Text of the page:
I frequently meet with prospective clients who are seeking advice on whether to start a company as a sole trader or as a limited company. There is no simple answer and this will clearly depend on the specifics of your proposed company. The purpose of this blog is to assist you in making an informed decision.
There are several issues which you should consider before deciding which corporate structure to choose. They include but are not limited to the following:
As a sole trader, you are the business and owner and therefore have full liability for the debts of the company. With a limited company, the business is a separate legal entity. As such, you are not personally liable for the debts of the company
As a sole trader, you would be taxed on your trading income throughout the year. This trading income is taxed as standard Income Tax. You would also pay Class 2 and Class 4 National Insurance Contributions (“NIC”), rather than class 1 NIC, which is deducted at source if you were an employee. As a sole trader, you would also be required to complete a self-assessment tax return each year for your Income Tax and NIC’s.
As a director of a limited company, it differs in that you would have to pay Corporation Tax on the company’s taxable profits. Employees are subject to PAYE and Class 1 NIC’s on their earnings from employment. Further, if you receive additional income by way of a dividend, that dividend would also be taxed. There are of course tax benefits to being an owner of a limited company. By way of example, you can control how you receive your salary and ensure that it is paid to you in the most tax efficient manner. There are also some tax advantages to being a sole trader. They include gaining capital allowances for certain company expenditures which may reduce your taxable income. This is a complex area and we would be pleased to advise you further in this regard.
Once your company has been established, we would strongly advise you to keep accounting records. This is the best way to monitor the performance of your company.
As a director of a limited company, you would be required to prepare annual accounts under the provisions of the Companies Act which are then required by HMRC for Corporation Tax returns.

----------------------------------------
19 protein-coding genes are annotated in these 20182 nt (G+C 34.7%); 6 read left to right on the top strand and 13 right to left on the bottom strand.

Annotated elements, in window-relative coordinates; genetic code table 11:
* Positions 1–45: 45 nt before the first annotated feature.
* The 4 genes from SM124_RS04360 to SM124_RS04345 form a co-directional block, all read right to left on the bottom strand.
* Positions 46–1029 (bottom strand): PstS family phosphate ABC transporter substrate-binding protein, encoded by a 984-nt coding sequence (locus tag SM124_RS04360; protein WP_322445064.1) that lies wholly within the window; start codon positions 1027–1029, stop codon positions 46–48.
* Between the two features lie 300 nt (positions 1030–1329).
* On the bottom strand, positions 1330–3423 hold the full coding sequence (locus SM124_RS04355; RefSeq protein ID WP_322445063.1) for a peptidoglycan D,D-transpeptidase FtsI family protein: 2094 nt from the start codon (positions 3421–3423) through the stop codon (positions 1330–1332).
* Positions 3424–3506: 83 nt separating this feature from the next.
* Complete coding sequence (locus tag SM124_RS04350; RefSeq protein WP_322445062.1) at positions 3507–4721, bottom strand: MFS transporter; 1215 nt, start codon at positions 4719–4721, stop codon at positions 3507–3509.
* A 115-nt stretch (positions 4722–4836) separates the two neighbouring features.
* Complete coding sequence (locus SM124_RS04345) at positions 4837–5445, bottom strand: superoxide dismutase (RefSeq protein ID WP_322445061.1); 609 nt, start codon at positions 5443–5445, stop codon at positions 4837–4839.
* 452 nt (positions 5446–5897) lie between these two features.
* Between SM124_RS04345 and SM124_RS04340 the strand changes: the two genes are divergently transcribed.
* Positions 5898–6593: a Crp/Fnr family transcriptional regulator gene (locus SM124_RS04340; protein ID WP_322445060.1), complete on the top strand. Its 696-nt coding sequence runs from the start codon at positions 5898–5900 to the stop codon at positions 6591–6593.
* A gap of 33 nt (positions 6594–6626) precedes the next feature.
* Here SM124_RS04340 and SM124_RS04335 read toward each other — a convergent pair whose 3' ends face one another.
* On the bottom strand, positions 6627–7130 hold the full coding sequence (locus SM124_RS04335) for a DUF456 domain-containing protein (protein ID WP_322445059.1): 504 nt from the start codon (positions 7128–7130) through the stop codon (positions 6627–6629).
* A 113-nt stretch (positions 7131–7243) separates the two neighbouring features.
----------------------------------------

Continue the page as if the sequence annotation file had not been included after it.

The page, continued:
However, as a sole trader you would only be required to prepare basic annual accounts. You may decide to submit these with your self-assessment return, but there is no requirement to do so.
With regards to the administration and management of the company, as a sole trader, you can do what you deem to be appropriate. As a company director, you are however responsible for adhering to company administration according to statutory regulations with regard to the limited company accounts, statutory books and management. In essence, the duties imposed on a director are more formal than a sole trader and shareholders/directors often find the requirements to be fairly onerous. This is something we would be able to assist you with to ease the burden.
Other Practical Considerations
There are of course many more considerations when deciding whether to start a company as a sole trader or a limited company. Such considerations include how the expenses are going to be dealt with and whether you will want to purchase a company car. Purchasing a company can often bestow a tax saving, but this depends on the business structure chosen. Furthermore, substantial tax savings may be available as the result of incorporation from a sole trader to a limited company. This is something that you should consider as your business grows.
If you are thinking of setting up a business on a small scale, we would recommend setting up a sole trader business. This is to enable you to concentrate on the growth of your business and avoid dealing with the onerous demands that are required with a limited company. However, this decision requires careful consideration and we would recommend that you speak to a specialist accountant or financial advisor before making any final decisions.
If you have any queries, please do not hesitate to contact me.